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PUBLIC MARKS from tadeufilippini with tags wilde & manybooks

04 August 2009 17:00

04 August 2009 16:45

LibriVox » The Ballad of Reading Gaol, by Oscar Wilde

The Ballad of Reading Gaol by Oscar Wilde (1854-1900) Wilde’s meditation on capital punishment, the Ballad of Reading Gaol comes after he was convicted and imprisoned under charges of gross indecency. The charges stemmed from his affair with Lord Alfred Douglas, the son of the Marquis of Queensberry. It relates the story of an execution of a man who murdered his wife which Wilde witnessed during his internment. Published in 1898, it was Wilde’s last published poem as he would die in 1900 from cerebral menengitis, caused by syphilis. (Summary by John Gonzalez) * Gutenberg e-text * Wikipedia - Oscar Wilde * Wikipedia - The Ballad of Reading Gaol * LibriVox’s The Ballad of Reading Gaol Internet Archive page * Zip file of the entire book 15.7MB * RSS feed · Subscribe in iTunes · Chapter-a-day Read by John Gonzalez mp3 and ogg files * The Ballad of Reading Gaol - 00:33:12 [[email protected] - 15.9MB] [[email protected] - 31.8MB] [ogg vorbis - 15.7MB]

04 October 2008 09:30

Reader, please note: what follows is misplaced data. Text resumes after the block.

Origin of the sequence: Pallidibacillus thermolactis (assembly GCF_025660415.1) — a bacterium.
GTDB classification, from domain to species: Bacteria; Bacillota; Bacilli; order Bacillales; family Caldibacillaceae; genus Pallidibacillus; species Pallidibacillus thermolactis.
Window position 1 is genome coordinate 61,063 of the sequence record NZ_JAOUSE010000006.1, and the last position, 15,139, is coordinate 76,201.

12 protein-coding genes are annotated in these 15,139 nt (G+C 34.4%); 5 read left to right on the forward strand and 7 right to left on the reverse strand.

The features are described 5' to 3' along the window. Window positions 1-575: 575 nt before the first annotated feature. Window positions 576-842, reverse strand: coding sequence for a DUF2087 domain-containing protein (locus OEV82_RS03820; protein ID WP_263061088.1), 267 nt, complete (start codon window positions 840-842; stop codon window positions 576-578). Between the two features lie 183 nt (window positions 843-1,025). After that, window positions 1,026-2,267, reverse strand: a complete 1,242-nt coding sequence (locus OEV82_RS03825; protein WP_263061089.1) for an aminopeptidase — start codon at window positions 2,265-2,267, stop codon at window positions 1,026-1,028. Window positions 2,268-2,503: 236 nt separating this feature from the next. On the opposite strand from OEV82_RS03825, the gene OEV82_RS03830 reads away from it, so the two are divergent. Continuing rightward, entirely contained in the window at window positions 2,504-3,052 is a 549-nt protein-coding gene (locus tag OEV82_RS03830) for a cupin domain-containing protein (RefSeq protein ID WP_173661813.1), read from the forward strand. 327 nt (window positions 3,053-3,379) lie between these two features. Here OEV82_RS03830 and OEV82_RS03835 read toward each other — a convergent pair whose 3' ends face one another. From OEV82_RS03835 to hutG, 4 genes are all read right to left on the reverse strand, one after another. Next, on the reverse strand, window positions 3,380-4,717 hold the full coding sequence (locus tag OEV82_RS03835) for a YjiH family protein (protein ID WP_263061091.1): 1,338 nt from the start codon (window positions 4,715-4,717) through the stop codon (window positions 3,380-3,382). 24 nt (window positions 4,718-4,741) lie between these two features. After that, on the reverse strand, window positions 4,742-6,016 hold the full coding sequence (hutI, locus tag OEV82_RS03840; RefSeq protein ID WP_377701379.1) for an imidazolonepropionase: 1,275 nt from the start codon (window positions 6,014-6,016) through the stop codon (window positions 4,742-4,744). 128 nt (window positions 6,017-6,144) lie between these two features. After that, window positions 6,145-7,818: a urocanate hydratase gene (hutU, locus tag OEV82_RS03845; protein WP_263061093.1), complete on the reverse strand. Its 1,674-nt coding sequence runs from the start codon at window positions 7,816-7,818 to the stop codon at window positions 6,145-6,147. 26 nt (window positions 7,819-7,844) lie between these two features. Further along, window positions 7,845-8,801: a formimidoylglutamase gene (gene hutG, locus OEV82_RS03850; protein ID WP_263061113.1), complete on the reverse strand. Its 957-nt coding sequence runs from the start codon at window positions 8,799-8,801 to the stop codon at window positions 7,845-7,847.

De Profundis by Oscar Wilde - Free eBook

s, the rain falling through the leaves, or the dew creeping over the grass and making it silver - would all be tainted for me, and lose their healing power, and their power of communicating joy. To regret one's own experiences is to arrest one's own development. To deny one's own experiences is to put a lie into the lips of one's own life. It is no less than a denial of the soul. For just as the body absorbs things of all kinds, things common and unclean no less than those that the priest or a vision has cleansed, and converts them into swiftness or strength, into the play of beautiful muscles and the moulding of fair flesh, into the curves and colours of the hair, the lips, the eye; so the soul in its turn has its nutritive functions also, and can transform into noble moods of thought and passions of high import what in itself is base, cruel and degrading; nay, more, may find in these its most august modes of assertion, and can often reveal itself most perfectly through what was intended to desecrate